Time marches on. Well, the concept of time, that is. When I was in a high school science class a bunch of us complained about how slow time passed; when I was in school we lived—lived!—for mid-June, for that meant summer vacation. The spring was dragging. And I recall Mr. Palmer saying, “Wait until you all graduate. Time will start to fly.”
He was right. Time gets faster and faster—something we can all attest to. There are those times, however, where time stands still or slows down. People have described auto accidents where everything unfolded in slow motion, or a period of extreme duress where an hour felt like days, or waiting for the bloody tea water to boil, or the official complaint of the Monday morning workplace: weekends are too short.
Since I first learned on July 19 that I had cancer, time has seemed disjointed. This is why I keep a short journal with me so I can recall what happened on what date. Time is both in hyper drive and in slow motion—sometimes the two co-exist. It’s hard to explain. Especially because it’s also a period where I have to be more disciplined about time: keep appointments, notice and report changes in the new normal, stop waiting for the kettle to boil.
Any medical condition, if it is serious enough, is always accompanied by tests of one kind or another. Yesterday I had yet one more: A PET/CT scan. A PET/CT is a scan that essentially merges two independent ways of imaging the body. A radioisotope and dye contrast, which is injected intravenously, measures metabolic activity, and the CT scan images the body. Both are combined and hundreds of cross section x-rays are created that may or may not include “hot spots” that indicate increased metabolic activity (i.e., cancer, fractures, and other abnormal states) in the body.
Predictably the breast tumor showed up as a hot spot. There was some suspicion about the lymph nodes in the right axilla, but that had been ruled out with a sentinel lymph node FNA and ultrasound. There was a suspicious node in the lung which turned out to be a pneumonia scar. There were suspicious nodes noted in the mediastinum. And then there was confirmed activity noted elsewhere in my body: the lumbar spine. Confirmed. And I saw it: the gray spots in the L4 vertebra and below L1 in the sacrum.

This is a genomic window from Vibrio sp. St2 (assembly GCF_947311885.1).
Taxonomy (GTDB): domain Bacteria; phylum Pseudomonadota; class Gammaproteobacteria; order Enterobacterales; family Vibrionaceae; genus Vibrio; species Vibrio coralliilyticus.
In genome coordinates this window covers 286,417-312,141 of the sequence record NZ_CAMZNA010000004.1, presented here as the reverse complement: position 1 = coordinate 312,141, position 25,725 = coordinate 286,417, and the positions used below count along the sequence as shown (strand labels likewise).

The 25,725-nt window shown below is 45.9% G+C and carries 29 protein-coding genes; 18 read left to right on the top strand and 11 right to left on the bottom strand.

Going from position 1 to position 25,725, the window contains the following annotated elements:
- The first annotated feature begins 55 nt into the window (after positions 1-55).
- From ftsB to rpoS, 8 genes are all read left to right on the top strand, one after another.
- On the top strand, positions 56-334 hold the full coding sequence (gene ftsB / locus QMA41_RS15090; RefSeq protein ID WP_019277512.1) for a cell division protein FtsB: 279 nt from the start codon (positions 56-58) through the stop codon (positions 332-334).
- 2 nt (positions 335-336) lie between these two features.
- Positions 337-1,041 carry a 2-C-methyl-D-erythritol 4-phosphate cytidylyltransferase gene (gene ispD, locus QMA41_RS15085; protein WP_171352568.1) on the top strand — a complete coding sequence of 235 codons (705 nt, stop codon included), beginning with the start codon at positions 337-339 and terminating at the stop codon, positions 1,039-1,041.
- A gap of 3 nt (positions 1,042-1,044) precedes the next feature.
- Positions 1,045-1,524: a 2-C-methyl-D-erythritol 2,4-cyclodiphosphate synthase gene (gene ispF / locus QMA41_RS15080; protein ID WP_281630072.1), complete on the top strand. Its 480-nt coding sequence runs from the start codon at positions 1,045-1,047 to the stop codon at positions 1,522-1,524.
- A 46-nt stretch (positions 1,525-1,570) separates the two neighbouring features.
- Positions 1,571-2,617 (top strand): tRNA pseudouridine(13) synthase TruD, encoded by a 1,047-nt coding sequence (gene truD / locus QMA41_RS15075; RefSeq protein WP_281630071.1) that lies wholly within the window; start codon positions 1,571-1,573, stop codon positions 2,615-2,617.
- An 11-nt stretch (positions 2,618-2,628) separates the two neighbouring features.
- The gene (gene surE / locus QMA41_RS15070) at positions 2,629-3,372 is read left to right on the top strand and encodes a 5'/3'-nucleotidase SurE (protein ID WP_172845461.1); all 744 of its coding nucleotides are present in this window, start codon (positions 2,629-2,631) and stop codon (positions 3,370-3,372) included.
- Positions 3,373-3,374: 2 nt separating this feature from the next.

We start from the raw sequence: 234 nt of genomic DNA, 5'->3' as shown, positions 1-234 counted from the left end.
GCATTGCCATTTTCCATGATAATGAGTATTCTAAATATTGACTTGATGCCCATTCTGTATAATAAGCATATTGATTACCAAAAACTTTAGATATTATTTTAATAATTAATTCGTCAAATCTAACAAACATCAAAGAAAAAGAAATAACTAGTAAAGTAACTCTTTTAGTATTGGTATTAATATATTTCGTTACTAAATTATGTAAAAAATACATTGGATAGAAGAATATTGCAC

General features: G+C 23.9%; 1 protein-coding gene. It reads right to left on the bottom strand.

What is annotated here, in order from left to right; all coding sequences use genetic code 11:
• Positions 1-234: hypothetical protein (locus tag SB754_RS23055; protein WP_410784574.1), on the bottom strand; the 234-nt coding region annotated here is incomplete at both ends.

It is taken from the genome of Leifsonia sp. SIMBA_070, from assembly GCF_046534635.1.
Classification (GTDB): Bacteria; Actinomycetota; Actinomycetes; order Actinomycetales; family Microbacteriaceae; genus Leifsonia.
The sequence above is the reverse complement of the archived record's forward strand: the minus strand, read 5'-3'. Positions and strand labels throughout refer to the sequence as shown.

With the read of a sophisticated x-ray I had gone from Stage II cancer to Stage IV. The bullet had hit the bone. Indeed. But we needed to go forward. What did all of this mean?
Well, for one, we were officially married, my surgeon and me. Regardless of whether or not this cancer was eradicated, we were going to see one another for every six months indefinitely. It meant that there would always be a risk of recurrence, particularly in the left breast, but also systemically. It was early still and the vertebra was not in danger of collapsing. Despite the gruesome sound of Stage IV cancer, I still had >80% chance of managing it for 10, 20, even 30 years. But you can’t “cure” Stage IV cancer. The fucktard cells have broken loose and can successfully hide and then appear at any time, in any place.
Fuck me, man.
He placed a box of tissues before me. I told him I wasn’t going to cry: as hard as it was, I was going to face this head on. This was time for understanding, I would cry later. He remarked that I was a very stoic and strong person—and I told him why. We had a good conversation of treatment options, risks, and the road ahead. He was sincerely sorry that he had to give me this news, and he offered his shoulder and availability anytime I thought that I might need it. We shook hands after our conversation and I left the office.
I walked the slowest I’ve ever walked in the city. It was an effort to put one foot in front of the other. I stared into space. I crossed against lights and formulaically flipped the bird to honking taxis as I walked like a sleeping turtle across the street.
Surreal was the new real.
When I arrived home I ran into the University Chaplain. Our paths cross frequently as she lives one floor above me. As the elevator doors closed she asked me how I was, and I broke down into a sobbing mess. “I have just been diagnosed with Stage IV cancer.” The tight hug and the shoulder were sorely needed then. I was terrified. Mortally wounded.
Cancer. A blow.
Chemotherapy. A double blow.
Discovering that cancer is now in my spine? Priceless.
And for everything else there’s life as I used to know it.